Whatever it is you’re looking for in the number one Raptor of all time, I can guarantee you Kyle Lowry checks each box.

You want winning? With apologies to the King, DeMar, Lowry has been the best player on the most successful batch of teams Raptors fans have ever gotten to pleasure to watch. He’s been the blood-pumping core of three-straight 50-win teams — the only such squads in Raps history — and while injuries have caused his performance to drag in a few playoff runs, Toronto likely doesn’t have four of its five playoff series wins without him. Lowry’s career has set a new bar for winning that all future Raptors will have to live up to.

What about numbers? Yup. He currently sits fourth in career points, with a chance to catch Vince by the end of his contract; his 1066 career made threes are 265 clear on number two Morris Peterson (and seeing as he consistently flirts with the top-three in threes made per season, that’s likely to move past 500 this year); a few hyper-aggressive games will see him pass Doug Christie for the all-time steals crown; only 800 assists separate him from Calderon in that department; shit, man, he’s even sixth in rebounds despite being barely six-feet tall. On a more advanced level, Lowry is an annual fixture in the top-10 of ESPN’s Box Plus/Minus, is an instant five to 10 point NET Rating boost to most lineups he gets dropped into, and has been one of the captains of the pull-up three revolution that has altered NBA defense in recent years.

His 2015-16 season and the injury shortened flamethrower he took to the league the following year may just represent the best stretch of play anyone in a Raps jersey has put together.

What about indelible moments? How do the half-court heave against Miami, his Game 7 explosion in that same series, the 35-5-5 on 14-of-20 he dropped in the Eastern Conference Finals-tying Game 4 against the Cavs, the step-back winner against Cleveland earlier that season, and about a thousand patented Kyle Lowry Fuck You fourth quarters work for you?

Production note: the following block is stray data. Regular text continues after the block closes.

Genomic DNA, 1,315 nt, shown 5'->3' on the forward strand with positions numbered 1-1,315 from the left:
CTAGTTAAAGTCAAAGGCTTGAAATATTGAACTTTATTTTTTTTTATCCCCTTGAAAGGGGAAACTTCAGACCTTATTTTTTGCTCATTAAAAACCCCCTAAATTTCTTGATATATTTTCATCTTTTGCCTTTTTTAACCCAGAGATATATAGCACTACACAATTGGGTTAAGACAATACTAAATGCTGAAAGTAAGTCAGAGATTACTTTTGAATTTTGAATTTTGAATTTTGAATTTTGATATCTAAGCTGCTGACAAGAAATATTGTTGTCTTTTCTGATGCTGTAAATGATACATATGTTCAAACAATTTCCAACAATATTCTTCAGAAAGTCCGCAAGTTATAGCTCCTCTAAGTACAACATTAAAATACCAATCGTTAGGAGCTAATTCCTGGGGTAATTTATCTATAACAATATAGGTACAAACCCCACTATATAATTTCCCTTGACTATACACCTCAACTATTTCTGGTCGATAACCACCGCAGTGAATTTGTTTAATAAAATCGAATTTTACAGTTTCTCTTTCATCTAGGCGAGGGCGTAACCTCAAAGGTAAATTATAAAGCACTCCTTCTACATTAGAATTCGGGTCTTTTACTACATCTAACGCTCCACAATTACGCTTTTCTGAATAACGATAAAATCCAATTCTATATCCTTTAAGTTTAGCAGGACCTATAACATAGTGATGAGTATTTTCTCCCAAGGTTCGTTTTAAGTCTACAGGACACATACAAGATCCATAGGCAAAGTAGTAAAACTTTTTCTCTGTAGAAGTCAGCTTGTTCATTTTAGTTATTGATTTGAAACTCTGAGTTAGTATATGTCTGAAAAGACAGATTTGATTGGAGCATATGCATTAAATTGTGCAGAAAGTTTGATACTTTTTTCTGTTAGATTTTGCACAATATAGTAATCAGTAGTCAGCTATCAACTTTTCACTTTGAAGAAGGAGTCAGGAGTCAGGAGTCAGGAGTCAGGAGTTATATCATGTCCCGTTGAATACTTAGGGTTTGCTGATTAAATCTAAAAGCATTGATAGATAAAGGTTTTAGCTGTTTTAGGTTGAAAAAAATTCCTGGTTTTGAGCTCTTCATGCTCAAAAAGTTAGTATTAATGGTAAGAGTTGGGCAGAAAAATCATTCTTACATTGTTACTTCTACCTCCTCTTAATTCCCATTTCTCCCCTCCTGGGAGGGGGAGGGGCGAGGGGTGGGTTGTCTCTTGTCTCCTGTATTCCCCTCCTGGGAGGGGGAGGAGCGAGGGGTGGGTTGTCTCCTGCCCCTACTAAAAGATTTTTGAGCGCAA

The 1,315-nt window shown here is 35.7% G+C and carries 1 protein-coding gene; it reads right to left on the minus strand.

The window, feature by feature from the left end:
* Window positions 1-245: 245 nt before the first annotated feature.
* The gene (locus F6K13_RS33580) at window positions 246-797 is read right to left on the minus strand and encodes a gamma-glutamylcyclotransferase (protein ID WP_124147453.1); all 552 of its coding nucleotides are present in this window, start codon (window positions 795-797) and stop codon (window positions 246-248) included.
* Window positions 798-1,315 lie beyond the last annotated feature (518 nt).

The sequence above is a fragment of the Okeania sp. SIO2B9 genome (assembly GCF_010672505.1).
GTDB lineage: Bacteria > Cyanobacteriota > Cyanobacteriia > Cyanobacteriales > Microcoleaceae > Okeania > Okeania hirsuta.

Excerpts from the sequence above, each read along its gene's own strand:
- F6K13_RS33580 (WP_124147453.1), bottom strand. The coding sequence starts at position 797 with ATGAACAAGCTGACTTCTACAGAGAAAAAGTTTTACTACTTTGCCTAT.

He has the longevity. He already sits eighth in games played, sixth in minutes. With two even sort of healthy season he’ll sit second in both categories behind DeRozan. He’ll likely reach five or six All-Star games before it’s all said and done, too. He’s signed here two different times as a unrestricted free agent — albeit the second time it might not have necessarily been his first choice.

Lowry’s career is also deeply entwined with the up-and-down nature of the fan condition. His trajectory has been anything but linear; he contains multitudes. His weight has fluctuated as regularly as his moods and his haircut. He’s had extremely public bouts against his own psyche; performative or not, Lowry’s late-night solo shooting session after Game 1 against Miami was a more vulnerable and uncertainty-wrought image than most superstars would ever project. Lowry was a late bloomer, only figuring his shit out as his 30s beckoned, not unlike most regular folks. Because his stardom was never guaranteed, even likely, Lowry doesn’t carry the same air of inevitability that most superstars do. Without immense stores of talent to back him up, he’s liable to fail at times, thus making him more human than, say, early Vince or T-Mac. Because nothing has ever come as easily to him, Lowry’s accomplishments with the team are made more endearing. He pulls the same fan-inducing strings that JYD and Pops Mensah-Bonsu do in a way no Raptors star ever has.

All of these qualities leave little doubt, or even room to persuasively argue otherwise, that Kyle Lowry is the greatest player in Raptors history.